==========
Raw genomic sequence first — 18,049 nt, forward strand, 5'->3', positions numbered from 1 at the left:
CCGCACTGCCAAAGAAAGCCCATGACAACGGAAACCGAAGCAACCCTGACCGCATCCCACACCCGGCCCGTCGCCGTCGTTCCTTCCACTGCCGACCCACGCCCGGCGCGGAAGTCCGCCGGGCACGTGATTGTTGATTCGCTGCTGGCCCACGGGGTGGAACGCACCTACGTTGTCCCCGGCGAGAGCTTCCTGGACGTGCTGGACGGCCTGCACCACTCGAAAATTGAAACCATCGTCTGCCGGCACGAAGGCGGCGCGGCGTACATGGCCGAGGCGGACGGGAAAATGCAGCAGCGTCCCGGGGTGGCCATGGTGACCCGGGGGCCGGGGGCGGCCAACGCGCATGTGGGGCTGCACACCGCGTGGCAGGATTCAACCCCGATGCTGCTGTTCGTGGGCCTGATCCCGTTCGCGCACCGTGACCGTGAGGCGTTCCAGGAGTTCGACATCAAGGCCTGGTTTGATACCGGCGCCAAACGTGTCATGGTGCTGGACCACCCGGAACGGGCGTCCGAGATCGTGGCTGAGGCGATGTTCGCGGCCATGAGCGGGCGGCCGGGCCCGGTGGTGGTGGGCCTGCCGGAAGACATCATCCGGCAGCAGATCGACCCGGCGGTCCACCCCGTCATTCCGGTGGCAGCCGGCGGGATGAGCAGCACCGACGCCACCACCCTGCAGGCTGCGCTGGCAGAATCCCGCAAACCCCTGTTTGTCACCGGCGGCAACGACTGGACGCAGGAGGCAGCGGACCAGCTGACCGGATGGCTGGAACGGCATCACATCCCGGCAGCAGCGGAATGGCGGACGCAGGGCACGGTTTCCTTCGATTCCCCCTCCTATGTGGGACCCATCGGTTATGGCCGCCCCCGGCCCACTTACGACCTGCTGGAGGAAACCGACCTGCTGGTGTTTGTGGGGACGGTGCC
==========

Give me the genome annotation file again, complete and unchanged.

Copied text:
Raw genomic sequence first — 18,049 nt, forward strand, 5'->3', positions numbered from 1 at the left:
CCGCACTGCCAAAGAAAGCCCATGACAACGGAAACCGAAGCAACCCTGACCGCATCCCACACCCGGCCCGTCGCCGTCGTTCCTTCCACTGCCGACCCACGCCCGGCGCGGAAGTCCGCCGGGCACGTGATTGTTGATTCGCTGCTGGCCCACGGGGTGGAACGCACCTACGTTGTCCCCGGCGAGAGCTTCCTGGACGTGCTGGACGGCCTGCACCACTCGAAAATTGAAACCATCGTCTGCCGGCACGAAGGCGGCGCGGCGTACATGGCCGAGGCGGACGGGAAAATGCAGCAGCGTCCCGGGGTGGCCATGGTGACCCGGGGGCCGGGGGCGGCCAACGCGCATGTGGGGCTGCACACCGCGTGGCAGGATTCAACCCCGATGCTGCTGTTCGTGGGCCTGATCCCGTTCGCGCACCGTGACCGTGAGGCGTTCCAGGAGTTCGACATCAAGGCCTGGTTTGATACCGGCGCCAAACGTGTCATGGTGCTGGACCACCCGGAACGGGCGTCCGAGATCGTGGCTGAGGCGATGTTCGCGGCCATGAGCGGGCGGCCGGGCCCGGTGGTGGTGGGCCTGCCGGAAGACATCATCCGGCAGCAGATCGACCCGGCGGTCCACCCCGTCATTCCGGTGGCAGCCGGCGGGATGAGCAGCACCGACGCCACCACCCTGCAGGCTGCGCTGGCAGAATCCCGCAAACCCCTGTTTGTCACCGGCGGCAACGACTGGACGCAGGAGGCAGCGGACCAGCTGACCGGATGGCTGGAACGGCATCACATCCCGGCAGCAGCGGAATGGCGGACGCAGGGCACGGTTTCCTTCGATTCCCCCTCCTATGTGGGACCCATCGGTTATGGCCGCCCCCGGCCCACTTACGACCTGCTGGAGGAAACCGACCTGCTGGTGTTTGTGGGGACGGTGCC